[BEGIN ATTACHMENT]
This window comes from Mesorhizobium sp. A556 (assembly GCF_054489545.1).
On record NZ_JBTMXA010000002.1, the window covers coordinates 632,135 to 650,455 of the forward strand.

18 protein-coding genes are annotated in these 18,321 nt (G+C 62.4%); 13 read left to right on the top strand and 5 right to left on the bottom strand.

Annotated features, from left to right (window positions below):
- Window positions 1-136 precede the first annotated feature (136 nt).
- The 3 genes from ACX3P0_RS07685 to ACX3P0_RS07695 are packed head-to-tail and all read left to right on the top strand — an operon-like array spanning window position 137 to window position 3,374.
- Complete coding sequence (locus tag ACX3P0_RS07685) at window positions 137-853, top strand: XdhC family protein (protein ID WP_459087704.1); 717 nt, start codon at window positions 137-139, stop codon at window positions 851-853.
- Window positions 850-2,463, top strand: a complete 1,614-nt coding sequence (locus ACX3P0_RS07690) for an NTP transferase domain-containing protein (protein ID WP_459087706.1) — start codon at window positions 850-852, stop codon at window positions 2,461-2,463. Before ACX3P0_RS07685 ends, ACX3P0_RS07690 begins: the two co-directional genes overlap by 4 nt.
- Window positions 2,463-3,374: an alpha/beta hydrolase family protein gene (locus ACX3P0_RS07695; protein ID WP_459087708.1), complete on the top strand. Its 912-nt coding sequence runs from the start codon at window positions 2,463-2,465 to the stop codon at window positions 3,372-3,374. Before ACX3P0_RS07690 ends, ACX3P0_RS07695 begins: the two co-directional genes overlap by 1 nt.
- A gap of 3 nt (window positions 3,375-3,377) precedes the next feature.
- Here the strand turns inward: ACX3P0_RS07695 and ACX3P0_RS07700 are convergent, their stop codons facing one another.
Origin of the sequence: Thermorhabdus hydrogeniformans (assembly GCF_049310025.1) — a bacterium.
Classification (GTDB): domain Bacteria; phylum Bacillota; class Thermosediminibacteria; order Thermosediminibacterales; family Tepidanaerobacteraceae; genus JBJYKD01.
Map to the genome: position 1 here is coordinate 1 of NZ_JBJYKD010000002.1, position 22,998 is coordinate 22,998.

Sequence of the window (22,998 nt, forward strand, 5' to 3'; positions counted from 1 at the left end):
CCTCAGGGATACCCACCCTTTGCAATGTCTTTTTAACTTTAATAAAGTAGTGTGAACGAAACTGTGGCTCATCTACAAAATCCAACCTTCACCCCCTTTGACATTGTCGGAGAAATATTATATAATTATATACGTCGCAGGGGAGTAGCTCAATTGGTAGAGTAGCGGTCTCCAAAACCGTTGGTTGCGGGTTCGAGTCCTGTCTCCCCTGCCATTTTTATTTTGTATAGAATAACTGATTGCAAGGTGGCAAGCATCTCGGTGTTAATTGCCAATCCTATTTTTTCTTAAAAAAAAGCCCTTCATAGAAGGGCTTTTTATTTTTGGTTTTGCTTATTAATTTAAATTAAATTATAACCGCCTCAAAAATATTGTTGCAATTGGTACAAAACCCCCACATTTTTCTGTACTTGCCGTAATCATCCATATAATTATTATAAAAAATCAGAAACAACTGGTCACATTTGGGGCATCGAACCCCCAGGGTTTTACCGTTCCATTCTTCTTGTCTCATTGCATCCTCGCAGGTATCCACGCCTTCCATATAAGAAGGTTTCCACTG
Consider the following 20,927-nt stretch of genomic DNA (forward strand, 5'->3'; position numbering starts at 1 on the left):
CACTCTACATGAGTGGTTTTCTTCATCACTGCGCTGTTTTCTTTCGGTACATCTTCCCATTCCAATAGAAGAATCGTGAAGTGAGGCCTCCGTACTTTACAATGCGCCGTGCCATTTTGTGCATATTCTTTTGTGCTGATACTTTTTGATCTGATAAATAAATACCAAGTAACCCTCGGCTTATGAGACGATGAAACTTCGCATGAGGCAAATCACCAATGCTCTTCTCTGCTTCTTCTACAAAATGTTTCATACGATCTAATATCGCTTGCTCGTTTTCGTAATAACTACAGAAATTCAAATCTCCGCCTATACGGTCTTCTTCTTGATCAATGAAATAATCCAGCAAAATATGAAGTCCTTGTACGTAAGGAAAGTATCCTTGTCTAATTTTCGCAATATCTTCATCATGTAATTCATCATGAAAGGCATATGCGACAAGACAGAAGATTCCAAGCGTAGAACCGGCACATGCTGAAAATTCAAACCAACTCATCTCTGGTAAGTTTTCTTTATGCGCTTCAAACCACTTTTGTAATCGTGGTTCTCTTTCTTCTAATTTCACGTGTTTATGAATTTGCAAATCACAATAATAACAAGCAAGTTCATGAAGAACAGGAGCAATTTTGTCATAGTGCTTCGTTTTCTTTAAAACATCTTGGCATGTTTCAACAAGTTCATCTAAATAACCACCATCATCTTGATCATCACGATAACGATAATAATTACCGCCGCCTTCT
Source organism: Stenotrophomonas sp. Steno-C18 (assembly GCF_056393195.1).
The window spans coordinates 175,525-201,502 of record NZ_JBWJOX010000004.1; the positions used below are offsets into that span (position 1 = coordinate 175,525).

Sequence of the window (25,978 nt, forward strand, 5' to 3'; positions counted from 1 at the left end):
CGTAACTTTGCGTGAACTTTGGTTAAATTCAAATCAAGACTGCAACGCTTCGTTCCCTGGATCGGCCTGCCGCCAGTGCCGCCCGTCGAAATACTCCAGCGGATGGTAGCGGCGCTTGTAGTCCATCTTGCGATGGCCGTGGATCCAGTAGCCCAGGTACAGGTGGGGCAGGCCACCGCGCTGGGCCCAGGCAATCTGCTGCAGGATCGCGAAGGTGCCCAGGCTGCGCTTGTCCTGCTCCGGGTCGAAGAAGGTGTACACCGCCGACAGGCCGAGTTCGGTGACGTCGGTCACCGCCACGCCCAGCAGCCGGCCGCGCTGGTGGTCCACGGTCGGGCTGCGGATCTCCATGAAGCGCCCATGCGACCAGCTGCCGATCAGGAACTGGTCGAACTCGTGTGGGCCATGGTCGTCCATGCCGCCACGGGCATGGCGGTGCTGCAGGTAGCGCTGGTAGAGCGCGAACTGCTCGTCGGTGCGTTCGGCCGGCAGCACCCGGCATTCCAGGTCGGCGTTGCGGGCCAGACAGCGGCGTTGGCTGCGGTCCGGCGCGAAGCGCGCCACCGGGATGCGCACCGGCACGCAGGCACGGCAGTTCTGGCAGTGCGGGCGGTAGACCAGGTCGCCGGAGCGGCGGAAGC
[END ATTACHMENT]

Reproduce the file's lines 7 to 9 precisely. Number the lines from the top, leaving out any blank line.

- Complete coding sequence (locus tag ACX3P0_RS07685) at window positions 137-853, top strand: XdhC family protein (protein ID WP_459087704.1); 717 nt, start codon at window positions 137-139, stop codon at window positions 851-853.
- Window positions 850-2,463, top strand: a complete 1,614-nt coding sequence (locus ACX3P0_RS07690) for an NTP transferase domain-containing protein (protein ID WP_459087706.1) — start codon at window positions 850-852, stop codon at window positions 2,461-2,463. Before ACX3P0_RS07685 ends, ACX3P0_RS07690 begins: the two co-directional genes overlap by 4 nt.
- Window positions 2,463-3,374: an alpha/beta hydrolase family protein gene (locus ACX3P0_RS07695; protein ID WP_459087708.1), complete on the top strand. Its 912-nt coding sequence runs from the start codon at window positions 2,463-2,465 to the stop codon at window positions 3,372-3,374. Before ACX3P0_RS07690 ends, ACX3P0_RS07695 begins: the two co-directional genes overlap by 1 nt.